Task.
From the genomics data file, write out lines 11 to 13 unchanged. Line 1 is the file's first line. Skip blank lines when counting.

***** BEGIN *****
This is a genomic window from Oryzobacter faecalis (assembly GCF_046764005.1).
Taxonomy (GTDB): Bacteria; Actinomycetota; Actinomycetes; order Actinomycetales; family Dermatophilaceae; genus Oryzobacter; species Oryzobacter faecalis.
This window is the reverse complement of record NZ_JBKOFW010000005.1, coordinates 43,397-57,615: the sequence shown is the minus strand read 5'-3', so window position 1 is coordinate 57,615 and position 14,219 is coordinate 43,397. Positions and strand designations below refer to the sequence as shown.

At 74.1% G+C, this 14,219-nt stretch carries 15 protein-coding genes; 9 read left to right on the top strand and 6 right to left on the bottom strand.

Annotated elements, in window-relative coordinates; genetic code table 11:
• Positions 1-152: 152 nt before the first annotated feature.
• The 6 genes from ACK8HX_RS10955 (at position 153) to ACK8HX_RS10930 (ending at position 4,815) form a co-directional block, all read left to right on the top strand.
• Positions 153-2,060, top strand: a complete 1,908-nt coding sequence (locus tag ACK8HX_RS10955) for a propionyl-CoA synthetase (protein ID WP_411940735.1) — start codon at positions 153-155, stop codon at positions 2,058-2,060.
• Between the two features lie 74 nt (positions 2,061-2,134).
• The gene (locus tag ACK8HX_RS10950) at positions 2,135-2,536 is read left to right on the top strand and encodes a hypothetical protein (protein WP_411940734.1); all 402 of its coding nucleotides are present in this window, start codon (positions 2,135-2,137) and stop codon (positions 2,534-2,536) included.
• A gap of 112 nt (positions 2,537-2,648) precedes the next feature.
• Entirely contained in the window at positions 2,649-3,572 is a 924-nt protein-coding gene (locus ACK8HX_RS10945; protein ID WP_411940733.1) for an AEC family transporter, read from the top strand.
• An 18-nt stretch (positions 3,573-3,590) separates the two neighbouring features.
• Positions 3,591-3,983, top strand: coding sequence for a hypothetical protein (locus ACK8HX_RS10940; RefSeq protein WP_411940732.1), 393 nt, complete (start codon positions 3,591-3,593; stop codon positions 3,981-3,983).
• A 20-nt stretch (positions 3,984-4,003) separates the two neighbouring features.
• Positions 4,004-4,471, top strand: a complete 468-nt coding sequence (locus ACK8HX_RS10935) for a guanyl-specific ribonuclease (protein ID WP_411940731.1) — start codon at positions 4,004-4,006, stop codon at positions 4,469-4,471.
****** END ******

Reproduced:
• A gap of 112 nt (positions 2,537-2,648) precedes the next feature.
• Entirely contained in the window at positions 2,649-3,572 is a 924-nt protein-coding gene (locus ACK8HX_RS10945; protein ID WP_411940733.1) for an AEC family transporter, read from the top strand.
• An 18-nt stretch (positions 3,573-3,590) separates the two neighbouring features.